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Impact of exercise on mental wellbeing
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Impact of exercise on mental wellbeing

Exercise is known for its benefits on the body, such as strengthening the muscles, bones and heart. Although exercise also has a positive impact on mental health. Physical activity and mental wellbeing are very closely linked, and one thing you can do to help improve your mental health is exercise.

According to NHS England, poor mental health is something that affects one in four adults. The most common mental health issues people face today are anxiety and depression, and currently, the main cause of death in those under 35 is suicide1.

With today marking the start of Mental Health Awareness Week (13th – 19th May), SCI-MX’s sports and nutrition expert, Matt Durkin explains how exercise can improve your mental wellbeing.

 

How can exercise improve mental wellbeing?

During any form of physical exercise, the body works hard to create a complex chemical force that is responsible for several positive effects on the brain.

Firstly, neurotransmitters are released throughout the nervous system when you exercise. Closely followed by the most commonly known chemical, endorphins and lesser-known endocannabinoids, these two together are crucial for blocking pain, and generating the euphoric high people feel after a hard workout. They also help to reduce stress and anxiety levels.

Dopamine is another impactful chemical created whilst exercising, this plays a pivotal role in improving mental health. All of these put together will help symptoms of several mental health conditions, including anxiety and depression2.

Being active has other positive benefits on mental health, including a sense of achievement, a healthy appetite, having fun, a distraction from negative thoughts, more focus and motivation, and less tension, stress and mental fatigue.

If exercise can be performed outdoors this can have extra benefits on top of the ones already experienced.

Research shows being outside, surrounded by nature, makes people feel more euphoric, positive and reduces levels of depression and anxiety6. For those who live far away from the countryside in cities and built-up areas, simple habits such as actively noticing and paying attention to plants and flowers can trick the brain into creating the same feeling released when in nature.

 

The facts

Studies of the correlation between mental health and regular exercise are damming. It was found that adults have on average, 3.4 poor mental health days per month, which negatively impacts day-to-day life tasks such as working, socialising and house chores. However, further research suggests that for those who regularly exercise, the number of poor mental health days dropped dramatically by more than 40%, which directly correlates to the decrease in depression and anxiety symptoms3.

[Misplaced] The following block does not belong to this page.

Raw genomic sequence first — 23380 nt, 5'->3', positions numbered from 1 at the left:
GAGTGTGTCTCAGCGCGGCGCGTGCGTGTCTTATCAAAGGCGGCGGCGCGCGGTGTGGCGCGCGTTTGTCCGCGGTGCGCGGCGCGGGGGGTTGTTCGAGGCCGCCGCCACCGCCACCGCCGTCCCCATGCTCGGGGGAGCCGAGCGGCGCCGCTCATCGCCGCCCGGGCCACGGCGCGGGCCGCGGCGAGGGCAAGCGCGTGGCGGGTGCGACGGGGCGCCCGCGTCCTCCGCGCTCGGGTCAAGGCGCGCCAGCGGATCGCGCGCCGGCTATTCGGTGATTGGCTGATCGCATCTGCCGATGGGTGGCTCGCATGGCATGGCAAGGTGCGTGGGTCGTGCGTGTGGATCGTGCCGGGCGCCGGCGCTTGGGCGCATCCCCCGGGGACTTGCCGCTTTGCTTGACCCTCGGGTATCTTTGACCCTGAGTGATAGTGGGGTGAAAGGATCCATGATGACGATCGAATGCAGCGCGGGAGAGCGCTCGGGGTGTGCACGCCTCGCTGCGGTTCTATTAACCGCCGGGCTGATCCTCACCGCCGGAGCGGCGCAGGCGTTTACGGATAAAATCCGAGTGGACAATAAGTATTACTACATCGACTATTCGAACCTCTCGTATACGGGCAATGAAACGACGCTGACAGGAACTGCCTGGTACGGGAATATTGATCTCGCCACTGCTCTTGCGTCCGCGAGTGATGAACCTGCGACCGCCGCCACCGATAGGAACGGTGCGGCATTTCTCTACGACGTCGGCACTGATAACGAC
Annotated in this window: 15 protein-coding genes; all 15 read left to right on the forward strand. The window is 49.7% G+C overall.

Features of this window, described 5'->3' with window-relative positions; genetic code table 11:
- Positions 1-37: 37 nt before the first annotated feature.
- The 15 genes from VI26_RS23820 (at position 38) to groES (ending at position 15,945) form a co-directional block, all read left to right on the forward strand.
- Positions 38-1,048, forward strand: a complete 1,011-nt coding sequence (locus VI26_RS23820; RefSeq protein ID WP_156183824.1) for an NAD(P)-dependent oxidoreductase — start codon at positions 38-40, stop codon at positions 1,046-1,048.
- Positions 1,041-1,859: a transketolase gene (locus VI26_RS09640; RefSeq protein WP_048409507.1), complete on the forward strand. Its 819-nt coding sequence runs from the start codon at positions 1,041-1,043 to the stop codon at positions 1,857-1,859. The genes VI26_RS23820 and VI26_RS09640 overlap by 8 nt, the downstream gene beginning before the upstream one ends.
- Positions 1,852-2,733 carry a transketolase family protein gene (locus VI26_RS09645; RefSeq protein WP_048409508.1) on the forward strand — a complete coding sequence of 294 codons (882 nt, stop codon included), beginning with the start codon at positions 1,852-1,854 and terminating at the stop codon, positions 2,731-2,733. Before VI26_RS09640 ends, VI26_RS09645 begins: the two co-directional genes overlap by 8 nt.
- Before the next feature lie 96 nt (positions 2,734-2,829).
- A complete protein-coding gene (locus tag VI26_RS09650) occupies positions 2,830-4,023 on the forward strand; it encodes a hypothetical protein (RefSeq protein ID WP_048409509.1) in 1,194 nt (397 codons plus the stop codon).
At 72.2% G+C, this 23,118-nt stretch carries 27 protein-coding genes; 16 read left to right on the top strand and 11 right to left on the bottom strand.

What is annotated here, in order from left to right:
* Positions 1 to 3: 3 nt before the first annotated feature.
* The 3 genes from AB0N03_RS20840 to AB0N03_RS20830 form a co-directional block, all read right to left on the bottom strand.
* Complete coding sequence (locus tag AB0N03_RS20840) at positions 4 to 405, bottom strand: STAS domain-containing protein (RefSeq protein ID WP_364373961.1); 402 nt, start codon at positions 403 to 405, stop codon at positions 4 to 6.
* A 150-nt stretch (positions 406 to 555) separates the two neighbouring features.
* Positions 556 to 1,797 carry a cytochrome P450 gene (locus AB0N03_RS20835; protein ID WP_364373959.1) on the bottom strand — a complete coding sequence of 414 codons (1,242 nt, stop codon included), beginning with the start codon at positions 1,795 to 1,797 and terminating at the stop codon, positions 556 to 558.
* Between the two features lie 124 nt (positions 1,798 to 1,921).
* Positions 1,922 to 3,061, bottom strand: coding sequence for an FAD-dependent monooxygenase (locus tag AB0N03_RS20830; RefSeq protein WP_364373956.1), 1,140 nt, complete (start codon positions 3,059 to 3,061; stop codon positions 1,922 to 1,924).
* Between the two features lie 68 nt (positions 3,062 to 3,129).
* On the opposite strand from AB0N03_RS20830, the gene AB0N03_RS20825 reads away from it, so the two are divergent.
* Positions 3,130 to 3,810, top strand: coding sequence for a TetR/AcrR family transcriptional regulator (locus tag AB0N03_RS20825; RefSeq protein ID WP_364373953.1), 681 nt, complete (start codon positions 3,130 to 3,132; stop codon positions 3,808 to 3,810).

Where to start

 

Weightlifting and extreme sports are a fast and effective way of releasing chemicals within the body and promoting good mental health. But for many people, this type of high-intensity exercise is out of reach. However, simple exercises that are accessible to anybody, including walking, running, and cycling, also ignite this chemical release4.

Making small changes to day-to-day life, such as walking to the shops rather than using a vehicle, spending lunchtimes outside rather than in an office sitting down, and exercising twice a week, can all have a positive impact on mental wellbeing and is an excellent place to start. In addition, exercising with a friend can also be a great addition and can often increase your chances of sticking to your exercise plan, and Better Health found 54% of people found walking or running with a friend made them feel less lonely5.

How often do you need to exercise?

In order to feel the best benefits on mental health from exercising, it is recommended a person do at least 150 minutes of moderate-intensity activity a week, or 75 minutes of high-intensity activity, spread evenly over the seven days.

What counts as moderate exercise?

  • Walking
  • Riding a bike
  • Dancing
  • Yoga
  • Water aerobics

What counts as vigorous exercise?

  • Running
  • Lifting heavy weights
  • Spinning classes
  • Skipping
  • Sports such as football, rugby and tennis
  • HIT (high-intensity interval training)

Overall, the impact of exercise on mental well-being is so great that everyone should be participating. By living a more active lifestyle, you can take charge of your mental health and step closer towards a healthier life, both mentally and physically.

References:

  1. https://www.papyrus-uk.org/latest-statistics/#:~:text=Suicide%20is%20the%20main%20cause,take%20their%20lives%20each%20day.
  2. https://www.healthline.com/health/depression/exercise
  3. https://www.uclahealth.org/news/article/the-link-between-exercise-and-mental-health#:~:text=Researchers%20found%20that%2C%20on%20average,decrease%20in%20depression%20or%20anxiety.
  4. https://www.nhs.uk/mental-health/self-help/guides-tools-and-activities/exercise-for-depression/
  5. https://www.better.org.uk/lp/how-exercise-beats-loneliness
  6. https://www.mind.org.uk/information-support/tips-for-everyday-living/nature-and-mental-health/how-nature-benefits-mental-health/#:~:text=Nature%20and%20mental%20health%20problems,with%20mild%20to%20moderate%20depression.

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